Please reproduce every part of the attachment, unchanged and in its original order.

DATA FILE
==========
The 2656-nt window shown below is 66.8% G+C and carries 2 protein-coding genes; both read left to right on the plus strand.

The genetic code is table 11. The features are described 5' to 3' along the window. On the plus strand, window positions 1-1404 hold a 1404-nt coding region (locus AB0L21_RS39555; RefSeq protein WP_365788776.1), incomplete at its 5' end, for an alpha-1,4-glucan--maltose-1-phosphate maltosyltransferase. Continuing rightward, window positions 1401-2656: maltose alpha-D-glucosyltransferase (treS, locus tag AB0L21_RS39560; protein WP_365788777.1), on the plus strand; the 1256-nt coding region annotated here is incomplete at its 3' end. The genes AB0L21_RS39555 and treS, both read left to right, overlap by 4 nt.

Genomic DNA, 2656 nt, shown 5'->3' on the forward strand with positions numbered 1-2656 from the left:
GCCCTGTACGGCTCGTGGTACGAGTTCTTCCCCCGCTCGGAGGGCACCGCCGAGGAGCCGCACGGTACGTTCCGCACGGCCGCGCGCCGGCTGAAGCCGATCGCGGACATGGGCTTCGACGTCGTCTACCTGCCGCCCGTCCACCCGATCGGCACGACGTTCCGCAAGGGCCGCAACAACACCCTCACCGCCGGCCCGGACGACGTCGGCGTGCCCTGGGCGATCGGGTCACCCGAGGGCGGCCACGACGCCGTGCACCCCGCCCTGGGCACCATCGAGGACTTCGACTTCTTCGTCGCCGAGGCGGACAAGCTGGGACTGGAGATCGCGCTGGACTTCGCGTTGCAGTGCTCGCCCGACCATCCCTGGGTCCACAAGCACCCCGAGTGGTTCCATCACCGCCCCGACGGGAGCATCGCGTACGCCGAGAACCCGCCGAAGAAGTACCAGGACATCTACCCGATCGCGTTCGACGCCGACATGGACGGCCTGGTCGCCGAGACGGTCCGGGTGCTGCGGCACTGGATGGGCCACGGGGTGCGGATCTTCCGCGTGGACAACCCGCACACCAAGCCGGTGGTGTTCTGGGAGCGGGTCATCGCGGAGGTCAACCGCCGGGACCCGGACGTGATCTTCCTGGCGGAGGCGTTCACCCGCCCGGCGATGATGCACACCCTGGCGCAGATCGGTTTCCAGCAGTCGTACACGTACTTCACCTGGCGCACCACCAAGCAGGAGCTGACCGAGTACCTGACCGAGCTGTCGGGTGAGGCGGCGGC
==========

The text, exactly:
The 2656-nt window shown below is 66.8% G+C and carries 2 protein-coding genes; both read left to right on the plus strand.

The genetic code is table 11. The features are described 5' to 3' along the window. On the plus strand, window positions 1-1404 hold a 1404-nt coding region (locus AB0L21_RS39555; RefSeq protein WP_365788776.1), incomplete at its 5' end, for an alpha-1,4-glucan--maltose-1-phosphate maltosyltransferase. Continuing rightward, window positions 1401-2656: maltose alpha-D-glucosyltransferase (treS, locus tag AB0L21_RS39560; protein WP_365788777.1), on the plus strand; the 1256-nt coding region annotated here is incomplete at its 3' end. The genes AB0L21_RS39555 and treS, both read left to right, overlap by 4 nt.

Genomic DNA, 2656 nt, shown 5'->3' on the forward strand with positions numbered 1-2656 from the left:
GCCCTGTACGGCTCGTGGTACGAGTTCTTCCCCCGCTCGGAGGGCACCGCCGAGGAGCCGCACGGTACGTTCCGCACGGCCGCGCGCCGGCTGAAGCCGATCGCGGACATGGGCTTCGACGTCGTCTACCTGCCGCCCGTCCACCCGATCGGCACGACGTTCCGCAAGGGCCGCAACAACACCCTCACCGCCGGCCCGGACGACGTCGGCGTGCCCTGGGCGATCGGGTCACCCGAGGGCGGCCACGACGCCGTGCACCCCGCCCTGGGCACCATCGAGGACTTCGACTTCTTCGTCGCCGAGGCGGACAAGCTGGGACTGGAGATCGCGCTGGACTTCGCGTTGCAGTGCTCGCCCGACCATCCCTGGGTCCACAAGCACCCCGAGTGGTTCCATCACCGCCCCGACGGGAGCATCGCGTACGCCGAGAACCCGCCGAAGAAGTACCAGGACATCTACCCGATCGCGTTCGACGCCGACATGGACGGCCTGGTCGCCGAGACGGTCCGGGTGCTGCGGCACTGGATGGGCCACGGGGTGCGGATCTTCCGCGTGGACAACCCGCACACCAAGCCGGTGGTGTTCTGGGAGCGGGTCATCGCGGAGGTCAACCGCCGGGACCCGGACGTGATCTTCCTGGCGGAGGCGTTCACCCGCCCGGCGATGATGCACACCCTGGCGCAGATCGGTTTCCAGCAGTCGTACACGTACTTCACCTGGCGCACCACCAAGCAGGAGCTGACCGAGTACCTGACCGAGCTGTCGGGTGAGGCGGCGGC